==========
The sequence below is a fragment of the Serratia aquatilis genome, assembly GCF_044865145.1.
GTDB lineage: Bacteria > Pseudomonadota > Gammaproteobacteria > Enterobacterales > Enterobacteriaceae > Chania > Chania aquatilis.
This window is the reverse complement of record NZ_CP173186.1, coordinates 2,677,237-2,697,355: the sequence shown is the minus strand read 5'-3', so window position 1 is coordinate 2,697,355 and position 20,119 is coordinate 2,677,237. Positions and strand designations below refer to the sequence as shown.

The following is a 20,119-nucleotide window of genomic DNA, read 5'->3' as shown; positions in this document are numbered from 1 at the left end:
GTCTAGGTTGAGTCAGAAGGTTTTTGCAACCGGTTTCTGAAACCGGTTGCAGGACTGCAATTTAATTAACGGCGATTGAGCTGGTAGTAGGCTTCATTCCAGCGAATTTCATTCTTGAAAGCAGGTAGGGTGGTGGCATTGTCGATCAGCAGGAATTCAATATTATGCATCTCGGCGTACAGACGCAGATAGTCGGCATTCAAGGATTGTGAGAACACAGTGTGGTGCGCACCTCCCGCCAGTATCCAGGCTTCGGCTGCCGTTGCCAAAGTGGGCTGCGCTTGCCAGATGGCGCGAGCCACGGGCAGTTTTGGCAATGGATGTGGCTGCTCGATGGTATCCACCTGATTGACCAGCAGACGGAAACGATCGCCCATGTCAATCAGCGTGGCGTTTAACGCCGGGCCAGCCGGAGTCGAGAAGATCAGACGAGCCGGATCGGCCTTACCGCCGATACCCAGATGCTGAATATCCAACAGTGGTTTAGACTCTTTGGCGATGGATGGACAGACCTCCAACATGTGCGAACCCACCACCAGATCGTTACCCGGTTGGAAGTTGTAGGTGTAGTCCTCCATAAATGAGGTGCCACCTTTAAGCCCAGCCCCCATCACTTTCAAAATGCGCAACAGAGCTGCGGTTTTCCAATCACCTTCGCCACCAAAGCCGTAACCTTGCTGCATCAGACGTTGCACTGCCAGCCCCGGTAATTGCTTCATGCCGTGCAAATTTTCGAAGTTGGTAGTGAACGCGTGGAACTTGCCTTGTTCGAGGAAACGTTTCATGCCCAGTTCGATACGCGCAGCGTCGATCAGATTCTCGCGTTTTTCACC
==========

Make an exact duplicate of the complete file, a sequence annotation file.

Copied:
The sequence below is a fragment of the Serratia aquatilis genome, assembly GCF_044865145.1.
GTDB lineage: Bacteria > Pseudomonadota > Gammaproteobacteria > Enterobacterales > Enterobacteriaceae > Chania > Chania aquatilis.
This window is the reverse complement of record NZ_CP173186.1, coordinates 2,677,237-2,697,355: the sequence shown is the minus strand read 5'-3', so window position 1 is coordinate 2,697,355 and position 20,119 is coordinate 2,677,237. Positions and strand designations below refer to the sequence as shown.

The following is a 20,119-nucleotide window of genomic DNA, read 5'->3' as shown; positions in this document are numbered from 1 at the left end:
GTCTAGGTTGAGTCAGAAGGTTTTTGCAACCGGTTTCTGAAACCGGTTGCAGGACTGCAATTTAATTAACGGCGATTGAGCTGGTAGTAGGCTTCATTCCAGCGAATTTCATTCTTGAAAGCAGGTAGGGTGGTGGCATTGTCGATCAGCAGGAATTCAATATTATGCATCTCGGCGTACAGACGCAGATAGTCGGCATTCAAGGATTGTGAGAACACAGTGTGGTGCGCACCTCCCGCCAGTATCCAGGCTTCGGCTGCCGTTGCCAAAGTGGGCTGCGCTTGCCAGATGGCGCGAGCCACGGGCAGTTTTGGCAATGGATGTGGCTGCTCGATGGTATCCACCTGATTGACCAGCAGACGGAAACGATCGCCCATGTCAATCAGCGTGGCGTTTAACGCCGGGCCAGCCGGAGTCGAGAAGATCAGACGAGCCGGATCGGCCTTACCGCCGATACCCAGATGCTGAATATCCAACAGTGGTTTAGACTCTTTGGCGATGGATGGACAGACCTCCAACATGTGCGAACCCACCACCAGATCGTTACCCGGTTGGAAGTTGTAGGTGTAGTCCTCCATAAATGAGGTGCCACCTTTAAGCCCAGCCCCCATCACTTTCAAAATGCGCAACAGAGCTGCGGTTTTCCAATCACCTTCGCCACCAAAGCCGTAACCTTGCTGCATCAGACGTTGCACTGCCAGCCCCGGTAATTGCTTCATGCCGTGCAAATTTTCGAAGTTGGTAGTGAACGCGTGGAACTTGCCTTGTTCGAGGAAACGTTTCATGCCCAGTTCGATACGCGCAGCGTCGATCAGATTCTCGCGTTTTTCACC